Goldacre begins with this statement:
He then provides this explanation:
Developing drugs for medicinal use is expensive and time-consuming. In an ideal world an independent agency would be involved in testing and validating the effectiveness of a given drug and comparing it against similar drugs to determine which is most effective. We do not live in such a world.
Most testing is performed by the drug companies themselves. There is a lot of money involved in getting a drug into the marketplace, and there is a lot of competition from other drug makers. Without effective regulation of such systems, ethics tend to fall to the lowest feasible level.
Biases in favor of a positive result for the drug under investigation are well-documented and can result from intentionally fraudulent practices as well as from mere irrational enthusiasm on the part of researchers and the medical community as a whole. Early testing of a new drug tends to be dominated by the manufacturer. Subsequent testing by independent agencies often obtains different results, but by then it is too late to matter much. For more on this topic see Medical Science and the Vanishing Truth.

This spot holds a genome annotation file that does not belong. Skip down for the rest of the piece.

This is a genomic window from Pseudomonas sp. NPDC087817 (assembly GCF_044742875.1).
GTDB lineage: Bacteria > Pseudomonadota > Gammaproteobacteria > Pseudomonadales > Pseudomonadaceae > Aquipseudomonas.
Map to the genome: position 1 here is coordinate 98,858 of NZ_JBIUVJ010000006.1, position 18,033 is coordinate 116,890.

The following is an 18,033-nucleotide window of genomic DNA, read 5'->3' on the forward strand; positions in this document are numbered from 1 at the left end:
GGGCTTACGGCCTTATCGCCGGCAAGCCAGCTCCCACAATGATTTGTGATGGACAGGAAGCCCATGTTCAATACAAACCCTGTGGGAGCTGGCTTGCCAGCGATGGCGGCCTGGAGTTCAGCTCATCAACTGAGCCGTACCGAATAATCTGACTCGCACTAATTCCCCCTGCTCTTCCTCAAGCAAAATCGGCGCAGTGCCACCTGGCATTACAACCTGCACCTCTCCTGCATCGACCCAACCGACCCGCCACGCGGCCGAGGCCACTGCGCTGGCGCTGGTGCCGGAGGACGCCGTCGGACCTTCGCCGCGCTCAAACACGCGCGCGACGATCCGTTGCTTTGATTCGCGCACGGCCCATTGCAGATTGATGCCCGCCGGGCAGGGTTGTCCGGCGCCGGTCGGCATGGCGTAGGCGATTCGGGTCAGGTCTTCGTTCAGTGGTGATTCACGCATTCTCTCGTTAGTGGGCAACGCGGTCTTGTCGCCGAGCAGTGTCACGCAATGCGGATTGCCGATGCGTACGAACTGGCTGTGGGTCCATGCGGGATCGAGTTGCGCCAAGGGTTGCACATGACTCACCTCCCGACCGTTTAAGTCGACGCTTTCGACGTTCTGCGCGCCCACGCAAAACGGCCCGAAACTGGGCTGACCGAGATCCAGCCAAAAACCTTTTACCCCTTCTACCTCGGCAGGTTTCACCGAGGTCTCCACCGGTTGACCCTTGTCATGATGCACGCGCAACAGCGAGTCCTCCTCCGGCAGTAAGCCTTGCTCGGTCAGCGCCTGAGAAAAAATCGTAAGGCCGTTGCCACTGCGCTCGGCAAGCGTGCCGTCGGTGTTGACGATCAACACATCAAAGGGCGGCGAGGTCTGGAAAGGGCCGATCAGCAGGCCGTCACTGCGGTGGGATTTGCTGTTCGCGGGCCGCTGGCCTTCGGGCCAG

When peoples’ lives are at stake one should be able to expect strong and effective regulators to be involved. Unfortunately, that is not the case.
Incredibly, regulators allow embarrassing data to be buried from view as "valuable proprietary information." Drug regulators are subject to the same perverse incentives as regulators of the financial industry. They are subject to varying political winds. At one time they are being told that their main job is to protect the public; at another time they are told that their focus should be on facilitating the drug companies business by making the introduction of new drugs easier. Regulators are also subjected to the same lobbying practices as all other government actors. Goldacre believes bureaucratic turf protection is also an important factor in suppressing the dissemination of data to others who would have a stake in the analysis. And last, but not least, the easiest way for a regulator to make a lot of money is to quit regulating and take a remunerative position with a company being regulated. That being the case, it makes no sense to anger a potential future employer.
More on the issue of regulation specific to the FDA can be found in How the FDA Fails to Protect Us.
Medicines are dispensed by doctors. Patients like to believe that their physician is a source of reliable information.
The drug companies spend astounding amounts of money on marketing. If the prescription of medications is based on knowledge of drug performance, then why would marketing be appropriate? Goldacre provides an appropriate perspective: the purpose of marketing is to confuse doctors and to avoid evidence-based decisions on the part of doctors.